Open-world space combat game, Everspace 2 is now in early access for PC on Steam. We check in out.
Whilst still only in early access, Everspace 2 is already shaping up to be so much more than its predecessor. Whilst I found 2017’s Everspace fun to play, it wasn’t the open-world space game that I thought it would be. For Everspace 2, developer Rockfish have embraced the genre to bring us what could be a spiritual successor to Freelancer.
Everspace 2 plays a bit like a less complex and more immediately rewarding Elite: Dangerous with the flight characteristics of a less pedantic No Man’s Sky. Really though, it’s neither of those open-ended games.
Early access only gives players a slice of what the full game promises, but it’s still a vast part of space. The mission-based gameplay requires players to fly from location to location across large distances. Locations are reached using the ship’s jump drive. It takes a little bit of time to travel to each new location, but nowhere near as long as it does in Elite: Dangerous. Once there, activating cruise quickly gets you to where you want to go. Then the controls become more akin to that of a regular shooter.
The game pacing is pretty good, with a nice mix of mission types. Whilst there’s a good amount of combat, some missions are more like puzzles, with players exploring installations and wreckage, unlocking puzzles, and retrieving items.
There are also plenty of ports and bases that players can use to patch up their ships, restock and purchase equipment. Some of these ports will have side-missions on offer.
The third-person view of your spaceship puts the game in arcade territory rather than that of a simulator, and I’m happy with that. Whilst I love Elite: Dangerous, it can get a bit mealy. Everspace 2 seems to rely less on a procedurally generated universe. The result is a more sculpted environment that offers players a hand-curated space adventure.
The visuals are clean and very polished. It would seem that by early access the developer means that the engine and gameplay has been refined to a release standard and that they are just working on content. If only some retail releases were this refined.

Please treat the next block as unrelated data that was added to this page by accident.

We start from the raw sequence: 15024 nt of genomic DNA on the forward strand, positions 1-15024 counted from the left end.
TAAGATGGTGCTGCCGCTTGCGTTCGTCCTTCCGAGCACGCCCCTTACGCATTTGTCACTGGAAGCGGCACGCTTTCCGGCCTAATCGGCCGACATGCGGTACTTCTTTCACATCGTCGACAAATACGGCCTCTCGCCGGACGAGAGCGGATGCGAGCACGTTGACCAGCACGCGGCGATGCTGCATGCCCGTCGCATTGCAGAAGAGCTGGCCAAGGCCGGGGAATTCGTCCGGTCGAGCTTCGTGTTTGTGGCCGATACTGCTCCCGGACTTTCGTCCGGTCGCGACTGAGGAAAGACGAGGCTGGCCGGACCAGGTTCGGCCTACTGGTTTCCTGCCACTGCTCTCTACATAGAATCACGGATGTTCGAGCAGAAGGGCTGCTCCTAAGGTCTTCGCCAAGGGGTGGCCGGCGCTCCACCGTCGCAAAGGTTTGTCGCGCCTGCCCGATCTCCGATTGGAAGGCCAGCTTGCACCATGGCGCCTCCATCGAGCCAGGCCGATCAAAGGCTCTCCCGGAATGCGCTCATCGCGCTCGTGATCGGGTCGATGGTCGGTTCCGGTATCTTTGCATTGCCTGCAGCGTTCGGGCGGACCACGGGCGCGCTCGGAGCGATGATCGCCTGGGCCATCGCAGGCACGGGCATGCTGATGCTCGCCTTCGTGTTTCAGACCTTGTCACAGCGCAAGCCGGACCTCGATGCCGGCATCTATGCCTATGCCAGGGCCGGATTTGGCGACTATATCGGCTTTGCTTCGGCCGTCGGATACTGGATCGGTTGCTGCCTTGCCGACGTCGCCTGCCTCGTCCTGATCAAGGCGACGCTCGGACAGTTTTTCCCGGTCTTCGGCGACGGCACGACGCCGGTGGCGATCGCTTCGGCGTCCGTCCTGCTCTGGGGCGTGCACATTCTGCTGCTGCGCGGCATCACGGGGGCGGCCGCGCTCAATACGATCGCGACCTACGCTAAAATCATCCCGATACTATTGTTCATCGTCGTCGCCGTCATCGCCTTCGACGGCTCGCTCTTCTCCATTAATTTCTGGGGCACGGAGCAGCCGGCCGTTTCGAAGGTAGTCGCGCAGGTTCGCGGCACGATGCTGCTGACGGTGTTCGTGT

Even location in deep space features environmental effects with the light from distant suns silhouetting asteroids barely visible through celestial clouds. The locations look pretty stunning.
As well as locations on atmospheric planets, Everspace 2 has players visiting bases tucked away on the surface of asteroids and investigating giant wreaked space hulks. Even at this early stage, the developers have given players a fully-formed part of the galaxy to explore.
The various outposts and bases, along with the huge wreckages all look spectacular. The animations when landing and taking off look very cinematic, as do the cut-scenes with their Firefly/BSG-style use of focus.
The game has all the staples of a role-playing game. Players are tasked with upgrading their ships’ armaments and hulls by purchasing hardware, salvaging, or looting it from fallen enemies. The XP system unlocks perks that can also be applied to the ship.
The combat is slick, aided by smooth and easy-to-understand controls. The vast array of weapons and customisable load-outs makes encounters fun.
Credit must go to the collision detection. The game rewards pilots’ fancy flying by enabling them to traverse through debris and the wrecks, if skilled enough, without hitting invincible objects. The ships handle well with finely tuned and very responsive controls.
Enemies have a skill rating that needs to be watched else you get into a firefight that’s out of your league. You need to switch weapons to take out shields before pummelling their hulls to oblivion. With a bit of fancy flying and a few mines, I didn’t have too much trouble thinning the enemy squadrons when things started getting out of hand. A few times, though, I did find myself pursuing side quests and exploring to get some better equipment to get past a tricky situation.
The early access gives players about six hours of content if they burn through it. But there is a sizable area to explore. It should be noted that the game is currently in development. Savegames may not carry over to new versions, so there’s a good chance that you’ll lose all your progress at some point.
Everspace 2 is in pretty good shape for an early access game. It’s actually more polished than some of the recent AAA releases of late. If you are a fan of the original or space combat RPGs, in general, you should check it out.